It’s Hall of Fame season. Larry Walker won’t get in, but another player to whom Walker compares to very well, Vladimir Guerrero, just might. Voters appear to be getting over the the barriers preventing them from voting for Barry Bonds and Roger Clemens. Now, it looks like they’ll be voted in sometime in their final five rounds of eligibility. The 2017 inductees will be announced on January 18.
Here, we’re going to look farther ahead than a week and a half from now. Sometime in the next 15-20 years, Nolan Arenado should be eligible for the Hall of Fame. What can we say about his chances right now?
I’ve written about this before. Prior to the 2015 season, after Arenado’s second, I wrote for Rockies Magazine that Nolan already was on something of a Hall of Fame track. I drew that conclusion because, as I wrote, “of the nine current Hall of Fame third baseman, Arenado has more Baseball Reference WAR through two seasons than every player except for Wade Boggs and Eddie Mathews.” Looking back, this methodology is faulty. It ignores all the other third baseman with that much rWAR through two seasons who never ended up as Hall of Famers.
Erstwhile Effectively Wild co-host and current ESPNer Sam Miller realized the fault in this approach back in 2013. Instead, he aimed to identify the age and rWAR threshold at which 50 percent of players ended up in the Hall of Fame. For instance, at the time Miller conducted this analysis, 20 of the 40 players who had accrued 2.1 rWAR through their age 20 season ended up in the Hall of Fame. This suggested that active 20-year-olds Manny Machado and Bryce Harper were on the Hall of Fame trajectory, and at least one of them was likely to make it.
Arenado just completed his age-25 season. The magic number here is 18. That means that 50 percent of the position players who had accumulated at least 18 rWAR through age 25 have made it into the Hall of Fame—56 out of 112. Arenado is slightly past this mark. He has 20.1 rWAR through his first four seasons and through age 25. Right now, he has about a 50 percent chance of making the Hall of Fame.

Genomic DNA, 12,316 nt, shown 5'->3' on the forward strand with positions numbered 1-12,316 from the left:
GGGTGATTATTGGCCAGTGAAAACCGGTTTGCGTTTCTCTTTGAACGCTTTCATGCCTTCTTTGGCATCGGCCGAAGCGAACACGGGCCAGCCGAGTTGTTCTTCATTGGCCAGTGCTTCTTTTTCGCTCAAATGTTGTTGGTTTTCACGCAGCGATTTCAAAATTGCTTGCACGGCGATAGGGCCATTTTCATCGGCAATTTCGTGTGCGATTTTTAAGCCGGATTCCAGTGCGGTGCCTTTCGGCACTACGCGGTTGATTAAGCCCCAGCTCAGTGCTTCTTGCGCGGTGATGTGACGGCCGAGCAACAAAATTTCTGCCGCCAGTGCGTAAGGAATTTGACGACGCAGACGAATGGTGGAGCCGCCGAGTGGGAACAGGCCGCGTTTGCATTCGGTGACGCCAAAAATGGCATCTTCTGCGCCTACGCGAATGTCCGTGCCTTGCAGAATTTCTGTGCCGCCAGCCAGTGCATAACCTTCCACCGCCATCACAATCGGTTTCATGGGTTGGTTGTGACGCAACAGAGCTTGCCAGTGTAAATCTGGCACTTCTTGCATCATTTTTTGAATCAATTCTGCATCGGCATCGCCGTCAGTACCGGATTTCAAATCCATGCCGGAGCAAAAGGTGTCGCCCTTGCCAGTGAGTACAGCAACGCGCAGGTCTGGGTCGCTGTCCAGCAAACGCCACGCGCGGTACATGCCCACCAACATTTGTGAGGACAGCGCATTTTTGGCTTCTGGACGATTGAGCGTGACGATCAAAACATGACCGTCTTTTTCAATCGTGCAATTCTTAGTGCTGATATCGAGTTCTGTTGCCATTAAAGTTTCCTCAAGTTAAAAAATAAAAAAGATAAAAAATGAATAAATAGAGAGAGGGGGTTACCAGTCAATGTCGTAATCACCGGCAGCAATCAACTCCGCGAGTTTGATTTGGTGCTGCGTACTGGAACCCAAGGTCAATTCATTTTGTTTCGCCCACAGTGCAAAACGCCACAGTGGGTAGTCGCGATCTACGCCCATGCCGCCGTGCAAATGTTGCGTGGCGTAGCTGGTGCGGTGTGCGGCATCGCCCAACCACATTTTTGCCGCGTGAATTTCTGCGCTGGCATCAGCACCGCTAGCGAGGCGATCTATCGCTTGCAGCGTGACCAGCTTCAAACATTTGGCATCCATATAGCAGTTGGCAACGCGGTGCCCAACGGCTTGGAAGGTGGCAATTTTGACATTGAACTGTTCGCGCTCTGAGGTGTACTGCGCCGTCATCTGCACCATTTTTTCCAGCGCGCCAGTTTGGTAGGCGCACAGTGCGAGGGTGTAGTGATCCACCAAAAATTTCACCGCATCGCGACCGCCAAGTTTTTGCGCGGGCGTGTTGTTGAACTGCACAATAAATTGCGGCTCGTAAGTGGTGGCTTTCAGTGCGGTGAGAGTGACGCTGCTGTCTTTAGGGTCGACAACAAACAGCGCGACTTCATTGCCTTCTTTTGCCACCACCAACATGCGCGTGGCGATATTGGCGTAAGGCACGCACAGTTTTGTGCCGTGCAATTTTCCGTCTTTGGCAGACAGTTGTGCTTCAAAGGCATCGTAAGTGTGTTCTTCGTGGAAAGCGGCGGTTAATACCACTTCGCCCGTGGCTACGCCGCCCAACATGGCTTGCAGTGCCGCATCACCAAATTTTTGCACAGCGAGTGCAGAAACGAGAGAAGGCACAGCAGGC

The 112 count only includes inactive players. That means that about half of the active players to have broken the 18 rWAR threshold through age 25 are likely to make the Hall of Fame. These players are:
Hall of Fame half life
Historical and mathematical precedent states that half of these active players will make it, but we can make qualitative judgments to separate the players into a few buckets.
By my judgment, five of these players have stamped their Hall of Fame ticket and would be inducted if they retired tomorrow: Mike Trout, Álex Rodríguez (who has retired but is included here because he still shows up as active on Baseball Reference), Albert Pujols, Adrián Beltré, and Miguel Cabrera. That cuts the list down to 15 players. The other bucket includes players who have trailed off and are extremely unlikely to do enough with their time remaining to make a Hall of Fame case. These players include Hanley Ramírez, Carl Crawford, José Reyes, Ryan Zimmerman, and Elvis Andrus.
That leaves us with 10 players—half of where we started, naturally. The ten players remaining have different questions attached to them. The commonality is that they can’t be separated into either of the two high-confidence buckets. The questions here are whether or not the players will have a graceful enough decline to find their way to Cooperstown—Evan Longoria, David Wright, Troy Tulowitzki, Joe Mauer, and Andrew McCutchen—or if they can maintain their promising career starts into their late 20s and turn to the 30s—Jason Heyward, Giancarlo Stanton, Manny Machado, Bryce Harper, and Nolan Arenado.
Notably, we can pull third baseman from each grouping here, which makes it easier to think about where Arenado sits and who his close comparisons are. The sure-thing Hall of Fame third baseman is Beltré, a player Arenado admired while growing up and sought to imitate. But in the sure-thing not going to make it grouping we find Zimmerman. Injuries and a quicker-than-you-might-think turn into a poor player got him off track, and off of third base altogether. Longoria, Wright, and Machado are Arenado’s closest peers in the maybe/maybe not class. If only two of those four make it, my guess is that it will be Machado and Arenado. But that’s a cop-out guess because they’re both in their primes and we haven’t been forced to imagine them turning for the worse yet.
It’s never too early to start thinking about the Hall of Fame for current players. Not just because doing so is fun, but also because there’s information and precedent to make credible cases, regardless of how young a player is. Right now, we can say with confidence that Nolan Arenado has a 50/50 shot to be a Hall of Fame third baseman. Remember that when watching him in 2017.